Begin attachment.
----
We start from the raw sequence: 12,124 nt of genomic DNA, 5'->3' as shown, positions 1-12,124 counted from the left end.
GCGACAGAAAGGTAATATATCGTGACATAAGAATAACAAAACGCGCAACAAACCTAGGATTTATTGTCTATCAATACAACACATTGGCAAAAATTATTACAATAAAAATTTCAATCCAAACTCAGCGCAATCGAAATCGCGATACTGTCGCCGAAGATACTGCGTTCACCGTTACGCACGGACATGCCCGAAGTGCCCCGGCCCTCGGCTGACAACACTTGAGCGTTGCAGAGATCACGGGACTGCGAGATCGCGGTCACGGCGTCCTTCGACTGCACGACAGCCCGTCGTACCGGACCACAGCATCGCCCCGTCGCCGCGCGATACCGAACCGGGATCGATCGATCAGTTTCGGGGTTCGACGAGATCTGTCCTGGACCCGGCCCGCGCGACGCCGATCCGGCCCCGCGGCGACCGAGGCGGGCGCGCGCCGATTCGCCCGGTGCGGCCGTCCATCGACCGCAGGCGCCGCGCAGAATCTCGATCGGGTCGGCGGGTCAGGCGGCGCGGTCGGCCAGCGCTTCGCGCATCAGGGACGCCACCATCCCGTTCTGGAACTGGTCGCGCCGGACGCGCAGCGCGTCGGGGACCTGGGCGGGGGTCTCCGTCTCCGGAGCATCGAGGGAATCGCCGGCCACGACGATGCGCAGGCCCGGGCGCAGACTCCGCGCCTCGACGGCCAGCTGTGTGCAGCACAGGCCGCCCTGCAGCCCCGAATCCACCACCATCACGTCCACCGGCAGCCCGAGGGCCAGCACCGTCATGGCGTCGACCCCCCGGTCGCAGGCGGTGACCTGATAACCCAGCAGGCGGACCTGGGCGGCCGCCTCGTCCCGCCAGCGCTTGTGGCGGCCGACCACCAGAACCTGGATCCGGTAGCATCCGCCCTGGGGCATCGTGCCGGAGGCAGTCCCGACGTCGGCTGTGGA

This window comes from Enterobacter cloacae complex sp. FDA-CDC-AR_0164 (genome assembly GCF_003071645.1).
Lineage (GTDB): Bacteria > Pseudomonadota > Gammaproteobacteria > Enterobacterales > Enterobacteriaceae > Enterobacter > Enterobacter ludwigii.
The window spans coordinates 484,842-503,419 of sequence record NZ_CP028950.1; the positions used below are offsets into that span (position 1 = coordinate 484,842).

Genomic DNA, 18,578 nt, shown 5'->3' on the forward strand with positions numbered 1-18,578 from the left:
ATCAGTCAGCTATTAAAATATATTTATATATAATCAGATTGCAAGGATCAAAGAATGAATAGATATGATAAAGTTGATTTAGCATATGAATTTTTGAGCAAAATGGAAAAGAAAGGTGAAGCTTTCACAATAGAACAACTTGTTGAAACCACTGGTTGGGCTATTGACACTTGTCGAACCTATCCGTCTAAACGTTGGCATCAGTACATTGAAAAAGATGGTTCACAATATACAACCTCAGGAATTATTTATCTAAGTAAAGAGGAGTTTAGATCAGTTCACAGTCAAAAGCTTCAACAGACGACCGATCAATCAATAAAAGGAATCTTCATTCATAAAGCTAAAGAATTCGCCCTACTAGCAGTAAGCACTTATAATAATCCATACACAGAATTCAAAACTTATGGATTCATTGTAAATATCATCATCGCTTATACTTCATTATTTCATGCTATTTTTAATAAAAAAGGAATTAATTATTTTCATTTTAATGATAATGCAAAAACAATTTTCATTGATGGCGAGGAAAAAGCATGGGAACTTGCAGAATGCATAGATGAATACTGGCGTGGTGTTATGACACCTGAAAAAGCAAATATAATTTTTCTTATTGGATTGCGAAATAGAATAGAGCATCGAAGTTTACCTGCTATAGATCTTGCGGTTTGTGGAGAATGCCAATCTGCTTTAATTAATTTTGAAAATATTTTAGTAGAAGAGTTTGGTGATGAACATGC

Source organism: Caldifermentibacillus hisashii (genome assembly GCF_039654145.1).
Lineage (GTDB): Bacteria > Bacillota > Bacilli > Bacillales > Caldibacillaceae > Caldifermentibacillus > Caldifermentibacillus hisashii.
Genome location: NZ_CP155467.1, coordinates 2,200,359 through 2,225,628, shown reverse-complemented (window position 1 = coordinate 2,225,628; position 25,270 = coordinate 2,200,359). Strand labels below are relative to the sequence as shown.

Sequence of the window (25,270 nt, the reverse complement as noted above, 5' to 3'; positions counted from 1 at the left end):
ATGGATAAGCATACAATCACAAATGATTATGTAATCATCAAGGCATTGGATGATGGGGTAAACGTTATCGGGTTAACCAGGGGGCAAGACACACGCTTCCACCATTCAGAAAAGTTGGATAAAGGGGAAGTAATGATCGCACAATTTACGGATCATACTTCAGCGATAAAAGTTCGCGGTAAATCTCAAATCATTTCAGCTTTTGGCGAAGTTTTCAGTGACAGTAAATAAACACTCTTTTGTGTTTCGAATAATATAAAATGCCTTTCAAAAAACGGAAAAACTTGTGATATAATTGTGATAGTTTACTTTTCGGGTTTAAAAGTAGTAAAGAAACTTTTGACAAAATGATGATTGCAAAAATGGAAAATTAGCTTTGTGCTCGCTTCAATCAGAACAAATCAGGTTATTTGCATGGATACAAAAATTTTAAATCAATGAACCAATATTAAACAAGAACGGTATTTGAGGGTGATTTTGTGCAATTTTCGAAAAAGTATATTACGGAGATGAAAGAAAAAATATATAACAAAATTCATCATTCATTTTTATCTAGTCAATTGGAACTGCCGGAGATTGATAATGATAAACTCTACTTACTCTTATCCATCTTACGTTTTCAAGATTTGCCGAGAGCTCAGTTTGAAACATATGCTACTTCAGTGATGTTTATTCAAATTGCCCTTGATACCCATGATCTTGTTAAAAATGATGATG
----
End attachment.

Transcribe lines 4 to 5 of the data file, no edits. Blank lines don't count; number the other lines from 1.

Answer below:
Lineage (GTDB): Bacteria > Pseudomonadota > Gammaproteobacteria > Enterobacterales > Enterobacteriaceae > Enterobacter > Enterobacter ludwigii.
The window spans coordinates 484,842-503,419 of sequence record NZ_CP028950.1; the positions used below are offsets into that span (position 1 = coordinate 484,842).